Brazil Issues Flu Health Alert, Urging Poultry Keepers to Protect Birds

BRAZIL - The Ministry of Agriculture, Livestock and Food Supply (MAPA) issued a health alert on Friday to intensify defence efforts to prevent the spread of bird flu in the country.
calendar icon 13 December 2016
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This is not the first time the department has issued this type of alert because the disease is a permanent threat in the world. Because it is free from bird flu, MAPA says Brazil needs to redouble its efforts to protect the health of its poultry sector. The disease has been widespread in Europe, Asia and the Middle East in the past few weeks.

According to the director of the Department of Animal Health at MAPA, Guilherme Marques, the poultry sectors should apply stricter biosecurity measures: "Our greatest concern is the migratory birds that come to the country to escape the winter in the Northern Hemisphere. Commercial production already has very strict sanitary controls.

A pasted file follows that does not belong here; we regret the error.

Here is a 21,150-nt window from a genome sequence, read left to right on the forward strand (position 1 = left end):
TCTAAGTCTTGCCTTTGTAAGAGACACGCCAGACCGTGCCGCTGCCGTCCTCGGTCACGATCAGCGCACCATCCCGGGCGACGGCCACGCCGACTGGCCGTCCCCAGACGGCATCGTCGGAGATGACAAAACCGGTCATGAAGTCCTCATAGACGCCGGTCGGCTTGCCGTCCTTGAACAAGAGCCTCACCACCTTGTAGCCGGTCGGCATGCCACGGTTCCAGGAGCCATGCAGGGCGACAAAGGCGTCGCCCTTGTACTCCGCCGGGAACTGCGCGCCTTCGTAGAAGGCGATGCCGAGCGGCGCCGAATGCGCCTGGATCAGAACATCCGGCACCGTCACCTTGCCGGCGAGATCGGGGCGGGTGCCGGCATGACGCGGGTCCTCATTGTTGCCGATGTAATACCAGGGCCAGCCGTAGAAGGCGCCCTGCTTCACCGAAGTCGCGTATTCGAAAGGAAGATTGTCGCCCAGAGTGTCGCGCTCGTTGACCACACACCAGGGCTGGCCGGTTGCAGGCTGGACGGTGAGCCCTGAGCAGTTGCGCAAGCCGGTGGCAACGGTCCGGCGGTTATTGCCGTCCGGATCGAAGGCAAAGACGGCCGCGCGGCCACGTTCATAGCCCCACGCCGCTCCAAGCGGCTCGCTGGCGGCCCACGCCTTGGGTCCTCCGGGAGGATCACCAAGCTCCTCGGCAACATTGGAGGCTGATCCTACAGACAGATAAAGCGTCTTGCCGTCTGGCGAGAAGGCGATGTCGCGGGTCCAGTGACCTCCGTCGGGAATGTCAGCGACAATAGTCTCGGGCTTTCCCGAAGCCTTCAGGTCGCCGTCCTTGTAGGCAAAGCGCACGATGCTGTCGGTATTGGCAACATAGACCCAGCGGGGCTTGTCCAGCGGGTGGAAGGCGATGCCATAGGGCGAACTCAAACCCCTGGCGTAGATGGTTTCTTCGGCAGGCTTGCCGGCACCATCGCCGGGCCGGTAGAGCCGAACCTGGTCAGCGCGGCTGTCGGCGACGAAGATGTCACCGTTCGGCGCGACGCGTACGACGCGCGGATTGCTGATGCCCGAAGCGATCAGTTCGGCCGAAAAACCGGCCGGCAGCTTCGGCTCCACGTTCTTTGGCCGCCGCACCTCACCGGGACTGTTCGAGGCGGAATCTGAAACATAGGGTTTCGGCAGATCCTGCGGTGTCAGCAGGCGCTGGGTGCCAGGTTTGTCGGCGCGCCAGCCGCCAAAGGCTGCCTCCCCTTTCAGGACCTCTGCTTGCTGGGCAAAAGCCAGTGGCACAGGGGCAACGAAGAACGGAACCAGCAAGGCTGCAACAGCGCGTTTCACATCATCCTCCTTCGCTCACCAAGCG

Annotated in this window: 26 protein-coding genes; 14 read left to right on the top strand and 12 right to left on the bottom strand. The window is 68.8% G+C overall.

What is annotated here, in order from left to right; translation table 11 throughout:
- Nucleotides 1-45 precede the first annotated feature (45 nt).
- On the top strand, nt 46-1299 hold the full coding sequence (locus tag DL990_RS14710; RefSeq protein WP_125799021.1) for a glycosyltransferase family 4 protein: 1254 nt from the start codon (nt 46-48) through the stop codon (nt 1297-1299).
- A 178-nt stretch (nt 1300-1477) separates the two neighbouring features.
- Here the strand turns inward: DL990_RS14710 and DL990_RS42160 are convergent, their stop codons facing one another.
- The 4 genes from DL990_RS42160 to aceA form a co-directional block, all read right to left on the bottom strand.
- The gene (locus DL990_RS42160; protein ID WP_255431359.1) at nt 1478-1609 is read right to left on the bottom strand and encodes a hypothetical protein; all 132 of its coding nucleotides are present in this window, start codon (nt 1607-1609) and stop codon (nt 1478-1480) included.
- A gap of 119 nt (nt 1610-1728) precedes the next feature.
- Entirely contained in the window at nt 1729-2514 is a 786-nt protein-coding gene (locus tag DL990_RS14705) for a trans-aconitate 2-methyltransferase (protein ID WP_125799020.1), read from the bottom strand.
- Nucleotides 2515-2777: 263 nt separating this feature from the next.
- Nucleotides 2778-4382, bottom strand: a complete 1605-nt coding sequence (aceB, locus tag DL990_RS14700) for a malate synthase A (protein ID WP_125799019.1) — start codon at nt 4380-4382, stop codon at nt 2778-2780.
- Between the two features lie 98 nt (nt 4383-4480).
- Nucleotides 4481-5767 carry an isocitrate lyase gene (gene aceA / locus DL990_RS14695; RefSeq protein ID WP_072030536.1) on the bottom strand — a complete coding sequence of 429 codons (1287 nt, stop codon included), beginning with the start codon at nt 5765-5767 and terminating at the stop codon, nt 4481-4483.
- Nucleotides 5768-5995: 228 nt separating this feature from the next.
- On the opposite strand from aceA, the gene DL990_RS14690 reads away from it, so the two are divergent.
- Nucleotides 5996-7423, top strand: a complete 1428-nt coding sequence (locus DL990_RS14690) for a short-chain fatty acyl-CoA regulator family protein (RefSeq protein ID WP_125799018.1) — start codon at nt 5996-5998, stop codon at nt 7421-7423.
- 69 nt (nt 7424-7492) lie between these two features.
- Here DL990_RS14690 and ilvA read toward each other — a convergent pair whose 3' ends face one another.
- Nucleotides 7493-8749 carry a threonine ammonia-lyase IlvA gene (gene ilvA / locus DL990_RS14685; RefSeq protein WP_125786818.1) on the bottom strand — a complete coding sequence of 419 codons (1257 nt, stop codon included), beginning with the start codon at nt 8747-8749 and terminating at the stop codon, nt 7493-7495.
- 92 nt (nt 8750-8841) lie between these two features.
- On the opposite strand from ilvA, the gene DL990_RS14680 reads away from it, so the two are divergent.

"All the members of the productive chain must be aware of the risk and prepared to face it. Any high bird mortality must be immediately reported to the official veterinary service so that veterinarians can be on the property within 12 hours to start the investigation," said Guilherme Marques.

According to him, Brazil has been doing continuous work to prevent bird flu, some strains of which also pose a risk to human health.

With this latest alert, access to farms (people, animals and vehicles) will become more restricted. In addition, the training of veterinary teams will be intensified. MAPA has also purchased materials and equipment for emergencies and reviewed plans to contain the disease.

The Brazilian territory has 20 (local) sites to monitor the entry of migratory birds, with active surveillance for avian influenza and Newcastle disease in domestic birds that live around 10 km from these sites. In these places there is also passive surveillance for migratory and wild birds.

At least 197 bird species can migrate. Of this total, 53 per cent (104 species) reproduce in Brazil and 47 per cent (93 species) have breeding sites in other countries. Migrating birds are thought to be a major factor in the spread of avian flu.

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